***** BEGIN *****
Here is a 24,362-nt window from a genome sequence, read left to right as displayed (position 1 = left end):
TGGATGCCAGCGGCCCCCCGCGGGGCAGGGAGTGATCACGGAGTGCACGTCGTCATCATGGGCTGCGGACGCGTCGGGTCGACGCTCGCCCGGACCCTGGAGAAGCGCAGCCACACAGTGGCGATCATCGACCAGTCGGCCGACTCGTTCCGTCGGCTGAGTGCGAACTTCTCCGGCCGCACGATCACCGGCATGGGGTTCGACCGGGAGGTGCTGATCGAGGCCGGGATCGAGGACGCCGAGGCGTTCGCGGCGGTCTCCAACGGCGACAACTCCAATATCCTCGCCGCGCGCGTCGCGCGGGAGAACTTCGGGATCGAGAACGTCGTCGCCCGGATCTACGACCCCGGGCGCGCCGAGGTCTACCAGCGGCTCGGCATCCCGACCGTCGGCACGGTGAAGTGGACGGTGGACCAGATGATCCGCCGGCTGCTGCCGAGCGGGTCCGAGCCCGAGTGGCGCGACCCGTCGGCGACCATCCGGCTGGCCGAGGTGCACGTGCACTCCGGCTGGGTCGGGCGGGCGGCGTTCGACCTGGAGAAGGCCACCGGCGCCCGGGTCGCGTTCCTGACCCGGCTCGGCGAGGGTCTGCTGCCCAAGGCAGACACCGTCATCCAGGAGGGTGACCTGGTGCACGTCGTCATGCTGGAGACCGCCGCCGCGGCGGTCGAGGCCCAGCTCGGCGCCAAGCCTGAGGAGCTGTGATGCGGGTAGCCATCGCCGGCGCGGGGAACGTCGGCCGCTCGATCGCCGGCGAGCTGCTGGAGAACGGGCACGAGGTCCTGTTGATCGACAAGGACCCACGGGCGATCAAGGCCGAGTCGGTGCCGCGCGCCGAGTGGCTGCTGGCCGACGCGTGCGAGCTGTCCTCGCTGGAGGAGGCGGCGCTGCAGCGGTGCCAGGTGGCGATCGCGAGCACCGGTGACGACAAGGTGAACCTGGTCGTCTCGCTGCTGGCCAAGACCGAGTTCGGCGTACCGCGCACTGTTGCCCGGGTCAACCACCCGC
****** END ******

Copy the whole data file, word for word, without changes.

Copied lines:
Here is a 24,362-nt window from a genome sequence, read left to right as displayed (position 1 = left end):
TGGATGCCAGCGGCCCCCCGCGGGGCAGGGAGTGATCACGGAGTGCACGTCGTCATCATGGGCTGCGGACGCGTCGGGTCGACGCTCGCCCGGACCCTGGAGAAGCGCAGCCACACAGTGGCGATCATCGACCAGTCGGCCGACTCGTTCCGTCGGCTGAGTGCGAACTTCTCCGGCCGCACGATCACCGGCATGGGGTTCGACCGGGAGGTGCTGATCGAGGCCGGGATCGAGGACGCCGAGGCGTTCGCGGCGGTCTCCAACGGCGACAACTCCAATATCCTCGCCGCGCGCGTCGCGCGGGAGAACTTCGGGATCGAGAACGTCGTCGCCCGGATCTACGACCCCGGGCGCGCCGAGGTCTACCAGCGGCTCGGCATCCCGACCGTCGGCACGGTGAAGTGGACGGTGGACCAGATGATCCGCCGGCTGCTGCCGAGCGGGTCCGAGCCCGAGTGGCGCGACCCGTCGGCGACCATCCGGCTGGCCGAGGTGCACGTGCACTCCGGCTGGGTCGGGCGGGCGGCGTTCGACCTGGAGAAGGCCACCGGCGCCCGGGTCGCGTTCCTGACCCGGCTCGGCGAGGGTCTGCTGCCCAAGGCAGACACCGTCATCCAGGAGGGTGACCTGGTGCACGTCGTCATGCTGGAGACCGCCGCCGCGGCGGTCGAGGCCCAGCTCGGCGCCAAGCCTGAGGAGCTGTGATGCGGGTAGCCATCGCCGGCGCGGGGAACGTCGGCCGCTCGATCGCCGGCGAGCTGCTGGAGAACGGGCACGAGGTCCTGTTGATCGACAAGGACCCACGGGCGATCAAGGCCGAGTCGGTGCCGCGCGCCGAGTGGCTGCTGGCCGACGCGTGCGAGCTGTCCTCGCTGGAGGAGGCGGCGCTGCAGCGGTGCCAGGTGGCGATCGCGAGCACCGGTGACGACAAGGTGAACCTGGTCGTCTCGCTGCTGGCCAAGACCGAGTTCGGCGTACCGCGCACTGTTGCCCGGGTCAACCACCCGC